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A 2000-Year Temperature Record of a Second "Big Chunk of China"
Volume 6, Number 48: 26 November 2003

In our Editorial of 19 Nov 2003, we describe the work of Ge et al. (2003), who utilized 200 different sets of phenological and meteorological records to produce a 2000-year history of winter half-year temperature for the region of China bounded by latitudes 27 and 40N and longitudes 107 and 120E. This study provided evidence for the existence of what in other parts of the world have come to be called the Roman Warm Period, the Dark Ages Cold Period, the Medieval Warm Period, the Little Ice Age, and the Modern Warm Period. In addition, it indicated that although the temperature of the region rose rapidly during the twentieth century, especially over the period 1981-1999, temperatures during the Medieval Warm Period rose higher still, and remained higher for several 10- and 30-year time periods.

In this Editorial, we describe the somewhat similar work of Bao et al. (2003), who utilized proxy climate records (ice-core 18O, peat-cellulose 18O, tree-ring widths, tree-ring stable carbon isotopes, total organic carbon, lake water temperatures, glacier fluctuations, ice-core CH4, magnetic parameters, pollen assemblages and sedimentary pigments) obtained from twenty previously-published studies to derive a 2000-year temperature history of the Tibetan Plateau, after first developing similar temperature histories for its northeastern, southern and western sections. So what did they find?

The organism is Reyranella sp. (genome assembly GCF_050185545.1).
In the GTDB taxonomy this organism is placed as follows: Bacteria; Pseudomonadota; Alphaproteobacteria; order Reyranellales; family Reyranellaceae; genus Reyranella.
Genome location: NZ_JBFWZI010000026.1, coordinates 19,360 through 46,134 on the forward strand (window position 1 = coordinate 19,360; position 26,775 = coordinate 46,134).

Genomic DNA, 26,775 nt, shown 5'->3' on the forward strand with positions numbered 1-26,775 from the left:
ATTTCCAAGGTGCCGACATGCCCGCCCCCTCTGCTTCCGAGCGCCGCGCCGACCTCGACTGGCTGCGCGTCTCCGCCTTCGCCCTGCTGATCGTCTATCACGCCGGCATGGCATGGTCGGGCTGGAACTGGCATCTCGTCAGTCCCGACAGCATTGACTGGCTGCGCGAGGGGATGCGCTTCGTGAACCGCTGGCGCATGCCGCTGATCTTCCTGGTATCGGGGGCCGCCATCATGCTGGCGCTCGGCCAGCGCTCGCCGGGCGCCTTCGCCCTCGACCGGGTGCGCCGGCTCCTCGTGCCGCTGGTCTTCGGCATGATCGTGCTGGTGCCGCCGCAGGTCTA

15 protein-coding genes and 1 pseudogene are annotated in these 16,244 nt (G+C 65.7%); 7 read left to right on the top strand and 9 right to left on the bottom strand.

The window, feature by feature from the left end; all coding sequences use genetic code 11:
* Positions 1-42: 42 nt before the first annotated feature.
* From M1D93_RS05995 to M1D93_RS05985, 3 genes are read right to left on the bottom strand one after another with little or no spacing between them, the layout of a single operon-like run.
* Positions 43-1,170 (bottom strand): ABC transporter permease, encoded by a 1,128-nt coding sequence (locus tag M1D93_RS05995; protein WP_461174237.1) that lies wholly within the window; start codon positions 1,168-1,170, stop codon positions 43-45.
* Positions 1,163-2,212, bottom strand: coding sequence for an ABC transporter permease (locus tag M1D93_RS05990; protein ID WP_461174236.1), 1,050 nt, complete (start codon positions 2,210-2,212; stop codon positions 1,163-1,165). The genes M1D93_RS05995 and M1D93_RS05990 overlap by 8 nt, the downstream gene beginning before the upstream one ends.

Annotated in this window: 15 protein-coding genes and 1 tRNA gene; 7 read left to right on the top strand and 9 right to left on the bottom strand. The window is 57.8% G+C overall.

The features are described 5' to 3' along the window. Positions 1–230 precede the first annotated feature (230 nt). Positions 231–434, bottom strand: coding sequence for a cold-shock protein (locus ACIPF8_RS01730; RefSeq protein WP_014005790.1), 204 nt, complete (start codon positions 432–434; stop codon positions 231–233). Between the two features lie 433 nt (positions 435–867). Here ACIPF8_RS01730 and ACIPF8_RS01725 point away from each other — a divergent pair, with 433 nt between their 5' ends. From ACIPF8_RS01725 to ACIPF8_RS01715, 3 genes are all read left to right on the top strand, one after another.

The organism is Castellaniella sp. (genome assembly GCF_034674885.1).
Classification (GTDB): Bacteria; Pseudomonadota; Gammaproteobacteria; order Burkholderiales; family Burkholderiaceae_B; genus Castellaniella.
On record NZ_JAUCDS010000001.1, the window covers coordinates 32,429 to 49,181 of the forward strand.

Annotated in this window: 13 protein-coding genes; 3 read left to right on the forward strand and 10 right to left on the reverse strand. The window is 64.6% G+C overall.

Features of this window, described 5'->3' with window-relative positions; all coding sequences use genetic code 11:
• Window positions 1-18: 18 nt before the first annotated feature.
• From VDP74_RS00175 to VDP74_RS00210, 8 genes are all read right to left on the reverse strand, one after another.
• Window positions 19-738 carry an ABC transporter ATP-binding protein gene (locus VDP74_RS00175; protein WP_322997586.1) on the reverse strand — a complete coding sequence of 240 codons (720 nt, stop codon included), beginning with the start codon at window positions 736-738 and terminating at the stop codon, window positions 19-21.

The temperature histories of the three parts of the Tibetan Plateau were all significantly different from each other. In each case, however, they had one important similarity: there was more than one prior 50-year period of time when the mean temperature of each of them was warmer than it was over the most recent 50-year period. In the case of the northeastern sector of the Tibetan Plateau, these maximum-warmth intervals occurred during the Medieval Warm Period; while in the case of the western sector, they occurred near the end of the Roman Warm Period. In the case of the southern sector, however, they occurred during both warm periods, as well as during the Dark Ages Cold Period! Hence, for all three portions of the Tibetan Plateau, there has been nothing unusual or unnatural about their most recent warm temperatures.

With respect to the entire Tibetan Plateau, the story is pretty much the same: there has been nothing extraordinary about the recent past. For the whole region, however, there was only one prior 50-year period when temperatures were warmer than they were over the most recent 50-year period; and that interval occurred near the end of the Roman Warm Period, some 1850 years ago.